GOP legislature could be political plus for Holden

Friday, September 27, 2002

JEFFERSON CITY, Mo. -- Gov. Bob Holden experienced the misfortune of taking office just as the booming state economy switched to bust.

As a result, the first 20 months of his administration has been dominated with keeping the state's budget precariously in balance with unpopular, though constitutionally necessary, cuts and withholdings.

In addition, the Democrat's ability to push his agenda through the legislature took a blow just weeks after his January 2001 inauguration when Republicans took control of the Senate.

It didn't take long for some to bestow on Holden the derisive sobriquet of OTB -- One Term Bob.

When the General Assembly convenes in January, it is quite possible Republicans could be gaveling in the session in both the Senate and the House of Representatives for the first time since 1947.

It could be just the political break Holden needs.

During his two terms as governor from 1985 to 1993, Republican John Ashcroft built a career that led him to the U.S. Senate and eventually an appointment as U.S. attorney general by warring with a Democratic General Assembly.

President Bill Clinton, a Democrat, similarly scored political points in his never-ending fights with a Republican Congress during the 1990s.

Dr. Russell Renka, a political science professor at Southeast Missouri State University, said a chief executive can make political gains by painting a legislature controlled by the opposing party as the enemy.

"For purposes of re-election and purposes of campaigning, it is helpful," Renka said.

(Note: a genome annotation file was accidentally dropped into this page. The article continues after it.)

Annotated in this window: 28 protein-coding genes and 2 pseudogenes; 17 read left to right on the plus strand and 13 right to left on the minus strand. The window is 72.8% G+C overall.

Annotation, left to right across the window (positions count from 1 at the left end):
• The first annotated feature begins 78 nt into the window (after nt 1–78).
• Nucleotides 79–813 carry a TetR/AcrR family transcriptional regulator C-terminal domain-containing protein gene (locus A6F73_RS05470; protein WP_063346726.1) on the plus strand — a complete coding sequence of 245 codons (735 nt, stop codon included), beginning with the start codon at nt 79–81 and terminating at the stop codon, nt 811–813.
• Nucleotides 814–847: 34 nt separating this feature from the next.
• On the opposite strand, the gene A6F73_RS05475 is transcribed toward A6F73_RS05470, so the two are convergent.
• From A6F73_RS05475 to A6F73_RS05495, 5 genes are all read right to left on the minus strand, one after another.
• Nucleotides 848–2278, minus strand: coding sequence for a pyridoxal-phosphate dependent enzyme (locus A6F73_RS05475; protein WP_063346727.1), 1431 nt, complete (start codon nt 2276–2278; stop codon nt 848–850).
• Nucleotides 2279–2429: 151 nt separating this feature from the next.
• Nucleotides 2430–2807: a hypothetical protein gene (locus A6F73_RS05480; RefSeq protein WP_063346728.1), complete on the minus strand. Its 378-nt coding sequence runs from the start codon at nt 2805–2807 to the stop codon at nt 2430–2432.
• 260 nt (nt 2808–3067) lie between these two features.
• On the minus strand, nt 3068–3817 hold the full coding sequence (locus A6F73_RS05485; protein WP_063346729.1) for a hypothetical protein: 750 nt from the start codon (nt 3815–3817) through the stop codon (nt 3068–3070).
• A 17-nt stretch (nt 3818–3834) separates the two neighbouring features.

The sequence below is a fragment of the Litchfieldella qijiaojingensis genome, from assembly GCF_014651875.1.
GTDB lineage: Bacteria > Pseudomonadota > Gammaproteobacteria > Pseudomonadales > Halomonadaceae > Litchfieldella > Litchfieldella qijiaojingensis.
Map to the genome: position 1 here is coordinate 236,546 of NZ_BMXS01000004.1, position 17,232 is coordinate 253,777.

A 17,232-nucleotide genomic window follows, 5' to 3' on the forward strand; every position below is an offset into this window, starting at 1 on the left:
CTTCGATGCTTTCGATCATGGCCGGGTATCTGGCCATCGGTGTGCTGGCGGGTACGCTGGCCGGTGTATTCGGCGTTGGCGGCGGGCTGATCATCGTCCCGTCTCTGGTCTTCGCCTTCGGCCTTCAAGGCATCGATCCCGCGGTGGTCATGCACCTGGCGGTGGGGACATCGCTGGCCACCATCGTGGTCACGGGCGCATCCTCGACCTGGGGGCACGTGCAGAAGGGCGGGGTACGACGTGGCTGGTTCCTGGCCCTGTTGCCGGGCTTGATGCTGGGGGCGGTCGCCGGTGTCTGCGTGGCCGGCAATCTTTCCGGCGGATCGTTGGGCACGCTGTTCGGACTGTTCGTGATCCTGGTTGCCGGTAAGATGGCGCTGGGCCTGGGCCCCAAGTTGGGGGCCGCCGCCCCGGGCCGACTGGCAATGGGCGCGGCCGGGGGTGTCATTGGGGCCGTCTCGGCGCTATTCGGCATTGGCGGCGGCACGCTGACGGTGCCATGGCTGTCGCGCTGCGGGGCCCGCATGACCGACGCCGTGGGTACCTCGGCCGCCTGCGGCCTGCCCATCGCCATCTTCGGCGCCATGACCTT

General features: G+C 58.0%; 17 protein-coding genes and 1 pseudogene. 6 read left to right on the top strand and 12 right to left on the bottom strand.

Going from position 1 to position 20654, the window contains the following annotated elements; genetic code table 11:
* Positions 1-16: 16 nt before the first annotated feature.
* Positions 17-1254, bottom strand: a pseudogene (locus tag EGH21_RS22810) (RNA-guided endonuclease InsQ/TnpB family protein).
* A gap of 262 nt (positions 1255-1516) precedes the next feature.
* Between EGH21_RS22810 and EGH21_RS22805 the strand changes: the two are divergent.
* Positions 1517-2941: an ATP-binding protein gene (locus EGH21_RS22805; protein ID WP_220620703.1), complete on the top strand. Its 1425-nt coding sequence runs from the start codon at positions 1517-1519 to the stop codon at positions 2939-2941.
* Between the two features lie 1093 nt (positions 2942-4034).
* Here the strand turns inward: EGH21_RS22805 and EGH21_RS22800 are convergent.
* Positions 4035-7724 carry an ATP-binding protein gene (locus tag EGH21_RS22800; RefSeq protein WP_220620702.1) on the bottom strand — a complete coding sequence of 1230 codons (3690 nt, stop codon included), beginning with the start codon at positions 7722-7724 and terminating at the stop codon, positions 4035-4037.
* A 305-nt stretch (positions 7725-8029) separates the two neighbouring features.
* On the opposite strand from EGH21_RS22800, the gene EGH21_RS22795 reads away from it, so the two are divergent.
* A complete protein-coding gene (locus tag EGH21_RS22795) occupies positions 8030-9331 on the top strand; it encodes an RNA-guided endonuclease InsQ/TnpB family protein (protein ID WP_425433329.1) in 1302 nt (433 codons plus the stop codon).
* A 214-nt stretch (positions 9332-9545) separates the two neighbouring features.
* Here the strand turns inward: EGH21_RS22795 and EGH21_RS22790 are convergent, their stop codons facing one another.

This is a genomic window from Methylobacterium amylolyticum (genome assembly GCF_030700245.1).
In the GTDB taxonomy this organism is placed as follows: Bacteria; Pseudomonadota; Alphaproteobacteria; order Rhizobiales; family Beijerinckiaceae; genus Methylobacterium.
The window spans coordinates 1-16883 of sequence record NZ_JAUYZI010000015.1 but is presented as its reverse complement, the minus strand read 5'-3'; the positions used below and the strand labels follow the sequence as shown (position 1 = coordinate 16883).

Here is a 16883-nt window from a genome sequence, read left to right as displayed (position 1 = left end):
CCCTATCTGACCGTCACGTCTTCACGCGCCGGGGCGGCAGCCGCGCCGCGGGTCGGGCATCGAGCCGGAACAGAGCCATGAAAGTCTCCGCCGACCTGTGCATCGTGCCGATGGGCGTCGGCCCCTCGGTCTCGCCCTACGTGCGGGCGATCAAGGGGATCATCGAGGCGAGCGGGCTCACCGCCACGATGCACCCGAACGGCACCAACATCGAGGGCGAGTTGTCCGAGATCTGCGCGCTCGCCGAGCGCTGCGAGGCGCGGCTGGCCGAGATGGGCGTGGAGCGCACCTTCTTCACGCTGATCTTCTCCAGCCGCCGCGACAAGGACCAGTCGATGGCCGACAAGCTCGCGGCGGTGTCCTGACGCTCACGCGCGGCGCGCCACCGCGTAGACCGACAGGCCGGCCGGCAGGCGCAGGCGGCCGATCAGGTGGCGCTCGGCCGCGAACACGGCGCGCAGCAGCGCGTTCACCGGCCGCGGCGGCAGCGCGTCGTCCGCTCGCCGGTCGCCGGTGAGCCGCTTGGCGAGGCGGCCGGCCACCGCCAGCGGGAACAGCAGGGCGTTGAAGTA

However, he quickly added that political benefits for the governor would be offset by his loss of the ability to set the policy agenda.

"If the legislature goes Republican that will just make it harder for him to do," Renka said. "There will be more vetoes and more disagreements."

Holden, up for re-election in 2004, dismissed as hypothetical questions about the potential impact a majority Republican legislature would have on his administration.

"We're not going to lose the House and we're going to gain back the Senate," Holden said. "As Harry Truman said, we're going to beat those Republicans and we're going to make them like it."

With the GOP holding a one-vote grasp on its Senate majority and Democrats having a six-seat advantage in the House heading into the Nov. 5 elections, a reunification of the General Assembly under Democratic leaders is also a possibility, as is the continuation of split control.

Senate President Pro Tem Peter Kinder, R-Cape Girardeau, said Republicans aren't too concerned about the long-term political ramifications of winning both chambers.

"I happen to think that would be good for the state," Kinder said. "What it would do to the electoral politics between now and '04, I haven't thought much."

House Minority Floor Leader Catherine Hanaway, R-Warson Woods, said her party would work with Holden to make law GOP proposals that were dead on arrival in the House under Democratic leadership. However, she acknowledged the precedents of the Ashcroft and Clinton administrations.

"You can't ignore history," Hanaway said. "You can't ignore it in our state and you can't ignore it at the federal level after 1994. If we take over, we are going to try to do things that are good for this state. If you have a governor of a different party that means you have to be partners, not adversaries."

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